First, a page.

I know we went through a lot of this back in 2011, the last time the debt limit was in play. But a very brief and direct refresher course is in order, and The Atlantic’s Derek Thompson offers one:
The truly scary thing about going over the debt cliff isn’t what we think will happen—a scramble to prioritize payments, delayed checks to groups like veterans and senior citizens, and angry, confused investors.
The truly scary thing is that we actually have no idea what will happen. We don’t know if it’s even possible for the government to prioritize payments to millions of different clients. Households, businesses, and investors don’t know how long they’ll have to wait for their money, whether it’s a defense contract deal, a doctor’s reimbursement, or a Social Security check. And nobody will know how long the nightmare will go on. Our international economic reputation—reflected in our low interest rates, the safe haven status of Treasuries (when everything goes haywire, investors clamor for U.S. debt), and our status as global reserve currency—rests on the assumption that Washington isn’t completely insane.
This is an unprecedented scenario because the whole idea of a separate debt limit distinct from specific spending and taxing decisions is very unusual:
Besides Denmark, no other country I know of asks legislators to vote to pay for something they’ve already voted to pay for. The debt ceiling should not exist. But now that it does exist, it must be said again and again that it does not create new laws. It just affirms that we will pay for old laws. It’s not a smart scalpel for shaving the deficit, it’s a guillotine hanging over the head of the head of the country.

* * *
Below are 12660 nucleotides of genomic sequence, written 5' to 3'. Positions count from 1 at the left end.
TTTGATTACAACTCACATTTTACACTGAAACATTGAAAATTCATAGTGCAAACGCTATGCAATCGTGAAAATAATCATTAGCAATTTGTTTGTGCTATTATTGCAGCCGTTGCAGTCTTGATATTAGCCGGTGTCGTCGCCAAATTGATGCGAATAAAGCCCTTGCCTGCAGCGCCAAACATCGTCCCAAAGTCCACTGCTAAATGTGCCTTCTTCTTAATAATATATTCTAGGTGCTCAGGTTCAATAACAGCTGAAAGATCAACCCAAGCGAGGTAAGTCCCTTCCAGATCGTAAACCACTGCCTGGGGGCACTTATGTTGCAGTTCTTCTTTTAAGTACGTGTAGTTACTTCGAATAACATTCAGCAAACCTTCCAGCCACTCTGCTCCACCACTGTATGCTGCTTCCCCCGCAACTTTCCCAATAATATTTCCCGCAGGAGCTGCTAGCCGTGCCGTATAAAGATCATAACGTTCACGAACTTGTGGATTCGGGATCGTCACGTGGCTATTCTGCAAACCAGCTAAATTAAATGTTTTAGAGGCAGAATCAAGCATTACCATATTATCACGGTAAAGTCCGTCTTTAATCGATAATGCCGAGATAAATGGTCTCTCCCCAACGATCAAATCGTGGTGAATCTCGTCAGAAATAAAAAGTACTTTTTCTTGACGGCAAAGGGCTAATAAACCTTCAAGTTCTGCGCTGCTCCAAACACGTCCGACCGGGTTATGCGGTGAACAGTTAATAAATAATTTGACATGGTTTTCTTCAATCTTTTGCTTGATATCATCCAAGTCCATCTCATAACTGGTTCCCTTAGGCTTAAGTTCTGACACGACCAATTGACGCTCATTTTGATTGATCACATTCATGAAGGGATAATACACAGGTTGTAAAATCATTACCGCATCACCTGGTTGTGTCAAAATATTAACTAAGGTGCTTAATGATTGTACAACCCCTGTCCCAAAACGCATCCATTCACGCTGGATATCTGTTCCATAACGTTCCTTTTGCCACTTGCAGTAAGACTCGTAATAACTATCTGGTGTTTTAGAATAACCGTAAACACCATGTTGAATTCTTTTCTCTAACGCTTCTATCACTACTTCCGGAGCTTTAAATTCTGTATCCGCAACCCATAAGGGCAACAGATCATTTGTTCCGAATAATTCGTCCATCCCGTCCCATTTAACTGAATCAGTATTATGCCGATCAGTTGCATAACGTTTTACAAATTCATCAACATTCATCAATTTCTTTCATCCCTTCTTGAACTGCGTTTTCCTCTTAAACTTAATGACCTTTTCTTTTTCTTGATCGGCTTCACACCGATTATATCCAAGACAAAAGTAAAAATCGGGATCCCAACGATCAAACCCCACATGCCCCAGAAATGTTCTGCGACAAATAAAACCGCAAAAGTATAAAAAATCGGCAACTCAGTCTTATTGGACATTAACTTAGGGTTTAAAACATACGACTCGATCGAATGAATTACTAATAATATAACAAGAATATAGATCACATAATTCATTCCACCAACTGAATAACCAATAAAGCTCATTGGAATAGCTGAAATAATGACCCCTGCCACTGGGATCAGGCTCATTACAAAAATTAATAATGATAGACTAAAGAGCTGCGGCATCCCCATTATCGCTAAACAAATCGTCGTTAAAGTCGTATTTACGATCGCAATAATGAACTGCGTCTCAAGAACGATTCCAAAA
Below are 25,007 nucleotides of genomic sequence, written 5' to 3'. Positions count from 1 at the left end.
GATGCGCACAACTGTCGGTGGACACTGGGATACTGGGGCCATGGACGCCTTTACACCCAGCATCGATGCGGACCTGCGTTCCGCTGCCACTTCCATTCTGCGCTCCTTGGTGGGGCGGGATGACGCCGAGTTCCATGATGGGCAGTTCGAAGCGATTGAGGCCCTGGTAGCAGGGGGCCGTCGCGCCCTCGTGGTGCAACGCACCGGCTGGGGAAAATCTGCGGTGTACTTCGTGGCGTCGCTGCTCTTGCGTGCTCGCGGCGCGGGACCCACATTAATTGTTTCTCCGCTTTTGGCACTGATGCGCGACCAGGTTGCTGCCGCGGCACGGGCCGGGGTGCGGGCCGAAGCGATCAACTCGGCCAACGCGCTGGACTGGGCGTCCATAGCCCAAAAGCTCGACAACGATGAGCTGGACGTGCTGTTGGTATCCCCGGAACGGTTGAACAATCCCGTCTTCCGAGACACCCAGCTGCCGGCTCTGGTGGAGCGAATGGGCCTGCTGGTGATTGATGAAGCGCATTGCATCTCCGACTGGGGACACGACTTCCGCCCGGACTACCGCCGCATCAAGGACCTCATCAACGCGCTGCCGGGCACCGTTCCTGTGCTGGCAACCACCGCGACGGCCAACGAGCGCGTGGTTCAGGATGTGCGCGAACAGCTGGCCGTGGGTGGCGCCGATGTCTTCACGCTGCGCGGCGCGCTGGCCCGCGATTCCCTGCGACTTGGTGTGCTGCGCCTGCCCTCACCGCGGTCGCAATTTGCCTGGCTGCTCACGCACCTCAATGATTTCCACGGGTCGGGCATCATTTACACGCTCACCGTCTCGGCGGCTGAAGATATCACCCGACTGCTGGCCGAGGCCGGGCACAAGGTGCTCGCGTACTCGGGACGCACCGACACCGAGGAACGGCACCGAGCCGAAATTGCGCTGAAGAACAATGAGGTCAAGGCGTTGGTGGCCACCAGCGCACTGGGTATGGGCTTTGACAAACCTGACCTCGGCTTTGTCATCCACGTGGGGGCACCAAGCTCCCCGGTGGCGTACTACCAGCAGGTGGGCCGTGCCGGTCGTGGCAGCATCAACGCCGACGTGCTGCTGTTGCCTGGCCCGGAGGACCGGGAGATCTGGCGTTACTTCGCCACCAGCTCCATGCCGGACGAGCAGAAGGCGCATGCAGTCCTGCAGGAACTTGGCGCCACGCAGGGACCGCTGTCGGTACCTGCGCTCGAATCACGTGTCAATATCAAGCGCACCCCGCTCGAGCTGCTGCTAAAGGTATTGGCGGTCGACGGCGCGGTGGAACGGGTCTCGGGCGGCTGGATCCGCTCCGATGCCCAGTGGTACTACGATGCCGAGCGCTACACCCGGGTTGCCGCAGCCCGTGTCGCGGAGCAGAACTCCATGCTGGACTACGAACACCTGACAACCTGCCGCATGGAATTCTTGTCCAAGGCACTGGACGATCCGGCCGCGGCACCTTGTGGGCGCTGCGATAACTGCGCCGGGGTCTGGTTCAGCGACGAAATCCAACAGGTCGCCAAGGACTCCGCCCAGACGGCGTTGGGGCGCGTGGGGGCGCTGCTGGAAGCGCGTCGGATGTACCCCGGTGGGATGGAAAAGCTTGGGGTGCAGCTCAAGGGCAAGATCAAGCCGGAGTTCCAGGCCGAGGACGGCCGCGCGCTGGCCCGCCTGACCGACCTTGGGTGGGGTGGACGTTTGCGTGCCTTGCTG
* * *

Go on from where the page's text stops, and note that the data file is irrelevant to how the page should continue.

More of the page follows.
Even when the blade doesn’t fall, it can still have consequences. The Summer 2011 showdown that nearly resulted in default cost taxpayers $19 billion this decade in elevated interest rates as investor panic began to build. That’s the price of playing with the full faith and credit of the United States.
Unfortunately, treating “debt” as an abstraction you can oppose without dealing with the individual decisions that create or eliminate debt plays right into one of Americans’ greatest public opinion contradictions: the tendency to favor spending cuts until such time as they are specified—at which point they are often vociferously opposed. That, along with a gross lack of public knowledge about how debt limits work, pretty much explains the Bloomberg poll finding today, which I am sure is circulating rapidly in GOP circles, showing that 61% of respondents favor making debt limit increases contingent on (unspecified) spending cuts.
That doesn’t mean it would be impossible for Democrats to attack specific policies House GOPers are demanding in their debt limit bill. But once you enter this game, it’s half-over, with Democrats making all the concessions and bearing all the responsibility for avoiding an economic disaster.
This inherently twisted and dangerous game needs to come to an end, right now.
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